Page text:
Cholera is an acute enteric infection caused by the ingestion of Vibrio choleraebacteria present in faecally contaminated water or food. It is primarily linked to insufficient access to safe water and adequate sanitation. Cholera is a potentially serious infectious disease and can cause high morbidity and mortality. It has the potential to spread rapidly, depending on the frequency of exposure, the population exposed, and the context.
Kinshasa in the Democratic Republic of the Congo is the third largest city in Africa with a population of approximately 12 million inhabitants. The city is characterized by a rapidly growing population driven by rural migration, leading to overcrowding and frequent occupation of flood plains that are not suitable for settlement, poor infrastructure, lack of adequate drainage and limited access to water and sanitation. These factors make Kinshasa particularly vulnerable to flooding and waterborne diseases, especially during the rainy season, which runs from November to June.
Since the end of November 2017, Kinshasa province has been facing an outbreak of cholera. From 25 November 2017 through 23 February 2018, 1065 cases including 43 deaths (case fatality rate = 4%) have been reported from 32 out of 35 health zones in Kinshasa province.
"Congo’s main concern now is for the capital Kinshasa, a city of 12 million people with poor sanitation and lack of access to drinking water that facilitates the spread of the water-borne disease".
The Bishop of Kinshasa sent an urgent request for the constructions of male and female toilets for students attending the new Bible School in Kinshasa. The municipal authorities have requested the immediate construction of the toilets in order to meet building and health safety requirements. If they do not comply, not only will they jeapordise the health of the students due to lack of sanitation faciilities, but they also will risk official sanctions to their operations. A particular concern is for the women attending the Bible school, as they have more pressing and sensitive needs.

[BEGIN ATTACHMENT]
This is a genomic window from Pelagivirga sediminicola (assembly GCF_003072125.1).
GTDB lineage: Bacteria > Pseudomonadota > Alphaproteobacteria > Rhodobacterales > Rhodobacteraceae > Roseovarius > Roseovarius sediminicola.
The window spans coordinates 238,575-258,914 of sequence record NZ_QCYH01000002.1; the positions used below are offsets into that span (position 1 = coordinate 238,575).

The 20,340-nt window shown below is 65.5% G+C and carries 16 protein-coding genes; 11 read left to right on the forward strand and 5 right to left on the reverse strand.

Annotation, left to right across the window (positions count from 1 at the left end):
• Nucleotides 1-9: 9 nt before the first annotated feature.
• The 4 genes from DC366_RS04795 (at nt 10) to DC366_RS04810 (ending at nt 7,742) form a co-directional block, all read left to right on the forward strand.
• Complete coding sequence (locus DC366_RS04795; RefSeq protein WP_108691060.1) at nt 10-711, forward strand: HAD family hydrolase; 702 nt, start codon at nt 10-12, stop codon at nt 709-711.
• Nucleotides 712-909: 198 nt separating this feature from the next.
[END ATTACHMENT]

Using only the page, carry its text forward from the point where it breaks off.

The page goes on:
Anglican Aid through Waterworks for a Thirsty World responded immediately by sending funds to commence the construction of the toilets in January 2018. After receiving photos and project budget updates, the final amount was sent to complete the project. The toilets are now used by the men and women at the Bible College and a school at the same compound. By supporting this emergency need, we have also supported public heath, educationa and leadership development.
Thanks to our supporters who fundraised and donated towards our projects in Waterworks for a Thirsty World. Please continue to support us throughout 2018 and consider how you can fundraise for us so that we can fund all our other projects. Follow us on Facebook to get great stories and updates on our projects.
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